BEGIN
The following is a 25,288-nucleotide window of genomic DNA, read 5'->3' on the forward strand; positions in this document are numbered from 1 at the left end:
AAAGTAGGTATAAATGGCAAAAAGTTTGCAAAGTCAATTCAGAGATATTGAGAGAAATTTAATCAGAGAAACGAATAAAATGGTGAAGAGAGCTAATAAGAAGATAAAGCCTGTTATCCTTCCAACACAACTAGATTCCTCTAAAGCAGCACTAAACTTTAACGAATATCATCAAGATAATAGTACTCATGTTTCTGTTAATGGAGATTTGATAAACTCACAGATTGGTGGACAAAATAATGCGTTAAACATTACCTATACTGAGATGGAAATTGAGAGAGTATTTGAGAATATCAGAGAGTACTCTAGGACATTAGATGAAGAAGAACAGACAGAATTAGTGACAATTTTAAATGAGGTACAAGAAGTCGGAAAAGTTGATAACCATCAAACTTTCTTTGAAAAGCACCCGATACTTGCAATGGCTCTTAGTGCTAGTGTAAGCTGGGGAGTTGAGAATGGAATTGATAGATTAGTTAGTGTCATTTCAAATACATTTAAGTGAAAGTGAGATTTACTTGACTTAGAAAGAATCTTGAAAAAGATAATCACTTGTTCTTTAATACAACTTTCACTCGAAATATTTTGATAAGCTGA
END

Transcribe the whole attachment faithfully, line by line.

The following is a 25,288-nucleotide window of genomic DNA, read 5'->3' on the forward strand; positions in this document are numbered from 1 at the left end:
AAAGTAGGTATAAATGGCAAAAAGTTTGCAAAGTCAATTCAGAGATATTGAGAGAAATTTAATCAGAGAAACGAATAAAATGGTGAAGAGAGCTAATAAGAAGATAAAGCCTGTTATCCTTCCAACACAACTAGATTCCTCTAAAGCAGCACTAAACTTTAACGAATATCATCAAGATAATAGTACTCATGTTTCTGTTAATGGAGATTTGATAAACTCACAGATTGGTGGACAAAATAATGCGTTAAACATTACCTATACTGAGATGGAAATTGAGAGAGTATTTGAGAATATCAGAGAGTACTCTAGGACATTAGATGAAGAAGAACAGACAGAATTAGTGACAATTTTAAATGAGGTACAAGAAGTCGGAAAAGTTGATAACCATCAAACTTTCTTTGAAAAGCACCCGATACTTGCAATGGCTCTTAGTGCTAGTGTAAGCTGGGGAGTTGAGAATGGAATTGATAGATTAGTTAGTGTCATTTCAAATACATTTAAGTGAAAGTGAGATTTACTTGACTTAGAAAGAATCTTGAAAAAGATAATCACTTGTTCTTTAATACAACTTTCACTCGAAATATTTTGATAAGCTGA